I finished reading The Orphan Master’s Son about two weeks ago and I still can’t stop thinking about it.
I’ve been interested in North Korea for a little while now. It started as mere curiosity about the “Hermit Kingdom” and how it’s managed, against all odds to continue to survive but has now blown up into something of an obsession, especially since reading Barbara Demick’s excellent Nothing to Envy, a story of people who escaped from there during North Korea’s “Arduous March”, otherwise known in the West as the famine of the 1990’s.
There was a story related in the latter book about a doctor who was loyal to the Worker’s Party and honestly believed that she was better off because of them but crossed the river into China in the hopes of procuring medicine for her patients and then returning. The book described how she crossed in the middle of the night and hid in a near by barn to rest where she found a bowl of rice and scraps of meat. It wasn’t until she heard a dog barking in the night that she realized that the food, more than she’d seen in several years, was for the dog. Needless to say, she didn’t return and made her way to South Korea where the author found her and wrote her story.
The passage was powerful to me because we generally think of the ’90’s as being a time of huge prosperity, verging on the extravagant and, yet, here was a place where society on the edges was literally crumbling. It also made me seriously want some fried rice.
Whereas Nothing to Envy was non-fiction, The Orphan Master’s Son is decidedly fictional but, in some ways, more powerful because it deals with many of the issues in the former while being able to get into the character’s heads. And the way the narrative is structured just adds to this power.
In short, the book is centered around a main character, the titular character, Jun Do. He was raised as an orphan in the orphanage his father ran, never knowing his mother. At a young age, he was recruited into the military to fight in the labyrinths of tunnels that run under North and into South Korea, training to fight in complete darkness. From here, he’s recruited to kidnap people the yangban, or ruling class, want without ever being told why. After excelling at the task, he’s taught English and assigned to a fishing boat to monitor radio transmissions. And on, and on, and on.
Jun Do is the lens through which we see North Korea and how North Korean’s see themselves, going from post to post and seeming to rise in rank until suddenly he doesn’t. And, if you think that I’m giving away too much of the story, rest assured, that’s only the first third.
It is through Jun Do that we see in North Korea it’s not the truth that matters, it’s the story. From the book:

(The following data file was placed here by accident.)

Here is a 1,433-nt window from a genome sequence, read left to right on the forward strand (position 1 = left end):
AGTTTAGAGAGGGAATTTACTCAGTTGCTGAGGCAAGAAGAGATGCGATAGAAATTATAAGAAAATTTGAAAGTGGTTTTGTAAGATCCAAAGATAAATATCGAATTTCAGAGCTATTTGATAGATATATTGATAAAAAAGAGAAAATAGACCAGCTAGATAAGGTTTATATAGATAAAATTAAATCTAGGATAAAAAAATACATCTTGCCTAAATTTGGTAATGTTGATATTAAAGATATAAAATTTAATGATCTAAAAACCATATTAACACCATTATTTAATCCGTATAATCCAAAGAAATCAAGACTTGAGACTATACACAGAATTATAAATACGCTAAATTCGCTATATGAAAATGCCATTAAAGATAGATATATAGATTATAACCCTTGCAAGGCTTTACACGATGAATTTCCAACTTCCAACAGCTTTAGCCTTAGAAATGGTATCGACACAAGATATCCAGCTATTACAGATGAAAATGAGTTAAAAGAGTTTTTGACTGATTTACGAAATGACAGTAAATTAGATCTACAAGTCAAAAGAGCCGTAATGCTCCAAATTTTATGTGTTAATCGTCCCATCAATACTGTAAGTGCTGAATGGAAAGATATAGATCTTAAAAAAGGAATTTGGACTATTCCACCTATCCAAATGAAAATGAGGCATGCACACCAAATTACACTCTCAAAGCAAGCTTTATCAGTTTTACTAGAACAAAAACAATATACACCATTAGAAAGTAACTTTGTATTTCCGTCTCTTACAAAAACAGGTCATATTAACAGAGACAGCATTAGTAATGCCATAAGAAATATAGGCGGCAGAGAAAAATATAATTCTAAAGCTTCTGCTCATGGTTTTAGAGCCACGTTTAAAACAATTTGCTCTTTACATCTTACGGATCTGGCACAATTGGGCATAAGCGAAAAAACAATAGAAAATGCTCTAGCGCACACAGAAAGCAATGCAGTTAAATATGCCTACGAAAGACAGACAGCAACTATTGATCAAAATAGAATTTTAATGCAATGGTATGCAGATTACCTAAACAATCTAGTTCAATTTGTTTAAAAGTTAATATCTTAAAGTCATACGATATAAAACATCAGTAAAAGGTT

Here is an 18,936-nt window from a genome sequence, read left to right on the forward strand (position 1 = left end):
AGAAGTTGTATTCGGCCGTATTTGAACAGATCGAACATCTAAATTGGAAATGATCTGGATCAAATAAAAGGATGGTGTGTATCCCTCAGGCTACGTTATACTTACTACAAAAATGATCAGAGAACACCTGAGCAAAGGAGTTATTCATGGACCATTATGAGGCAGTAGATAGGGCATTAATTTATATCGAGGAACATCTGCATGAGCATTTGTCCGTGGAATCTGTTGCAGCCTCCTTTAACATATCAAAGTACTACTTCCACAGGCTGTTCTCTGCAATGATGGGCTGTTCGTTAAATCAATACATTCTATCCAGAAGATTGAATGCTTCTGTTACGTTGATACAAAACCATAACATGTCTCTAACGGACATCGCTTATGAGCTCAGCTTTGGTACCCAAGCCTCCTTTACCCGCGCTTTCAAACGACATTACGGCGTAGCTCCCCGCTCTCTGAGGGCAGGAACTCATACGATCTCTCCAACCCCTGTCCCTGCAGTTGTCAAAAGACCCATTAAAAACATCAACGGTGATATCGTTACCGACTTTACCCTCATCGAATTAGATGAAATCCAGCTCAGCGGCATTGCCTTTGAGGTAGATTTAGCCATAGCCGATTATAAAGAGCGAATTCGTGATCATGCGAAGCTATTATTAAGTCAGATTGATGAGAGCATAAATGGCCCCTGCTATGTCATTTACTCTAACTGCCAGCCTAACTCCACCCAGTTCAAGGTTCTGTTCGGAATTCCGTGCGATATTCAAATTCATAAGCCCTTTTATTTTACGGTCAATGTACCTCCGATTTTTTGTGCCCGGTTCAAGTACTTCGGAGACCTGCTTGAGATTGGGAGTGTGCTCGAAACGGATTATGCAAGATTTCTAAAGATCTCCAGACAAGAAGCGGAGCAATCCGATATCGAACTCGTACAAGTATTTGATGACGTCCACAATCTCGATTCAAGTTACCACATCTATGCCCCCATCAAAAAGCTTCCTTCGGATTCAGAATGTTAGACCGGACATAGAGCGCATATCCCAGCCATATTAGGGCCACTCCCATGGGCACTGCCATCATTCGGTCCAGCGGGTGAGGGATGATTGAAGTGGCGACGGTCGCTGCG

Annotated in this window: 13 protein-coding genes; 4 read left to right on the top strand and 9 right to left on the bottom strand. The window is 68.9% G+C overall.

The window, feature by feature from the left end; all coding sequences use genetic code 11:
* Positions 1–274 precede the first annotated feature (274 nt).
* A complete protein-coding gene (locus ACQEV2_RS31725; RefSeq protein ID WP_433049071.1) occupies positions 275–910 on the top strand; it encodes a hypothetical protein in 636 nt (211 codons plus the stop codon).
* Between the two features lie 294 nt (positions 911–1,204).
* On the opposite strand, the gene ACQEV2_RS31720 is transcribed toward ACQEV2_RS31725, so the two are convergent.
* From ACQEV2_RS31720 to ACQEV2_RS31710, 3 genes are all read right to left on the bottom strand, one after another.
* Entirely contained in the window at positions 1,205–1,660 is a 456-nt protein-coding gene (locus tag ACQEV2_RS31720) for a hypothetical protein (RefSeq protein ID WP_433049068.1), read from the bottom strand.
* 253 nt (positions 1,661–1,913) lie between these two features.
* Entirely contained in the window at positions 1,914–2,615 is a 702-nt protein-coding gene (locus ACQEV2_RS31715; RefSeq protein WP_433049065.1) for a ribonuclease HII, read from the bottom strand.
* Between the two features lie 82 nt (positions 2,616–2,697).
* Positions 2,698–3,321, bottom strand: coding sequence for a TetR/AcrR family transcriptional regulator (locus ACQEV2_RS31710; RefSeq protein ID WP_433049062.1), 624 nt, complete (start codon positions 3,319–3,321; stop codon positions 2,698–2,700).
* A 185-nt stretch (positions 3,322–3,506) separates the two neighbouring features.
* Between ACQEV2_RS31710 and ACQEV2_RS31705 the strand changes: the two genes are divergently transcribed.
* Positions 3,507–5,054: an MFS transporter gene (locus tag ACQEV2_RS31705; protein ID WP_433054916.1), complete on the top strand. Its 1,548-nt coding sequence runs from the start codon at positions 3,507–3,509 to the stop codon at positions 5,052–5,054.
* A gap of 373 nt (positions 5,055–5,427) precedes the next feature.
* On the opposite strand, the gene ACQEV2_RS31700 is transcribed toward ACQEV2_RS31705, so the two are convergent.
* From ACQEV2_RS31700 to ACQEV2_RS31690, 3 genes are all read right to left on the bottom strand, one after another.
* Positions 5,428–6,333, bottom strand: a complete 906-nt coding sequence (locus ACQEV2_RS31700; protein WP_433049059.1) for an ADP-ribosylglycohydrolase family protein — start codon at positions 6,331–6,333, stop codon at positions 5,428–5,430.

Where we are from”, he said, “stories are factual. If a farmer is declared a music virtuoso by the state, everyone had better start calling him maestro. And secretly, he’d be wise to start practicing the piano. For us, the story is more important than the person. If a man and his story are in conflict, it is the man who must change.
This is shown in graphic detail after the 2nd mate of the fishing vessel decides to defect and the crew must make up a story for what happened to him. Needless to say, it involves American agression, a shark bite, and final words praising the “Dear Leader”. Jun Do is then “interogated” by a member of the Pubyok until he’s satisfied that Jun Do will keep to the story, all in the name of saving face and not allowing other people in the country to know that anyone might try to defect. Because, of course, there’s nothing to envy.
The thing about the book that really stuck with me was its absurdity, though I have no doubt that it is completely accurate. It’s almost as if the Kim family constructed their own private theme park (Korealand!) and forced everyone else in the country to staff it and play along. And this is brilliantly demonstrated by the structure of the story which is told in three voices: a third-person limited narrator dedicated to Jun Do, an interrogator, and a propagandist reading updates through speakers installed in every person’s workplace and home.
To get just a taste of the propagandist, check out the following:
I wonder of what you must daily endure in America, having no government to protect you, no one to tell you what to do. Is it true you’re given no ration card, that you must find food for yourself? Is it true that you labor for no higher purpose than paper money? What is California, this place you come from? I have never seen a picture. What plays over the American loudspeakers, when is your curfew, what is taught at your child-rearing collectives? Where does a woman go with her children on Sunday afternoons, and if a woman loses her husband, how does she know the government will assign her a good replacement? With whom would she curry favor to ensure her children got the best Youth Troop leader?
There’s so much in this book that I want to share but can’t for fear of ruining it. But there is one bit involving the International Space Station that might be of particular interest to readers of this blog and which I found both extremely funny and incredibly sad.
Needless to say, The Orphan Master’s Son deserves the Pulitzer it received and I highly recommend it to anyone, regardless of whether you might be looking for an escape from reality or a deep look into the DPRK. Because if these things weren’t actually happening, it might have been one of the funniest books I’ve read in a long, long time. But I finished it and just wanted to cry.